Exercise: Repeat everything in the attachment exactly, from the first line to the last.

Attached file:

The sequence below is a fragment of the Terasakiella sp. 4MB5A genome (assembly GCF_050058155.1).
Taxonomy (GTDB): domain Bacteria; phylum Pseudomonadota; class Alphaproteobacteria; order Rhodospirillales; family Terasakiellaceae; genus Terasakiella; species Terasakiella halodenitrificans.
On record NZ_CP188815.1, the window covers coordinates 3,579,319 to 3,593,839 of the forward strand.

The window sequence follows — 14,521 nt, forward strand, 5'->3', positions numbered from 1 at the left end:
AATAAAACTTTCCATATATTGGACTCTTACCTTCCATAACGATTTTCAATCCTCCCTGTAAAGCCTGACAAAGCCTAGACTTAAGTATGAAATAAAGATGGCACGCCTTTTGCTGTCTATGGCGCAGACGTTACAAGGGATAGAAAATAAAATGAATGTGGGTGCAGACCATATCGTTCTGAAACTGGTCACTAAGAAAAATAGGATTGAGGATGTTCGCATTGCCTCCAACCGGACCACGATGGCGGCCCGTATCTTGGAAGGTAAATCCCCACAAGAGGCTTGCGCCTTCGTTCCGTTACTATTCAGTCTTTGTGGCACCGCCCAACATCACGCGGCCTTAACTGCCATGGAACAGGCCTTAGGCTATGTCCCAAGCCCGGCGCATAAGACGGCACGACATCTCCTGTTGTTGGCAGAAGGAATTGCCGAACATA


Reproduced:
The sequence below is a fragment of the Terasakiella sp. 4MB5A genome (assembly GCF_050058155.1).
Taxonomy (GTDB): domain Bacteria; phylum Pseudomonadota; class Alphaproteobacteria; order Rhodospirillales; family Terasakiellaceae; genus Terasakiella; species Terasakiella halodenitrificans.
On record NZ_CP188815.1, the window covers coordinates 3,579,319 to 3,593,839 of the forward strand.

The window sequence follows — 14,521 nt, forward strand, 5'->3', positions numbered from 1 at the left end:
AATAAAACTTTCCATATATTGGACTCTTACCTTCCATAACGATTTTCAATCCTCCCTGTAAAGCCTGACAAAGCCTAGACTTAAGTATGAAATAAAGATGGCACGCCTTTTGCTGTCTATGGCGCAGACGTTACAAGGGATAGAAAATAAAATGAATGTGGGTGCAGACCATATCGTTCTGAAACTGGTCACTAAGAAAAATAGGATTGAGGATGTTCGCATTGCCTCCAACCGGACCACGATGGCGGCCCGTATCTTGGAAGGTAAATCCCCACAAGAGGCTTGCGCCTTCGTTCCGTTACTATTCAGTCTTTGTGGCACCGCCCAACATCACGCGGCCTTAACTGCCATGGAACAGGCCTTAGGCTATGTCCCAAGCCCGGCGCATAAGACGGCACGACATCTCCTGTTGTTGGCAGAAGGAATTGCCGAACATA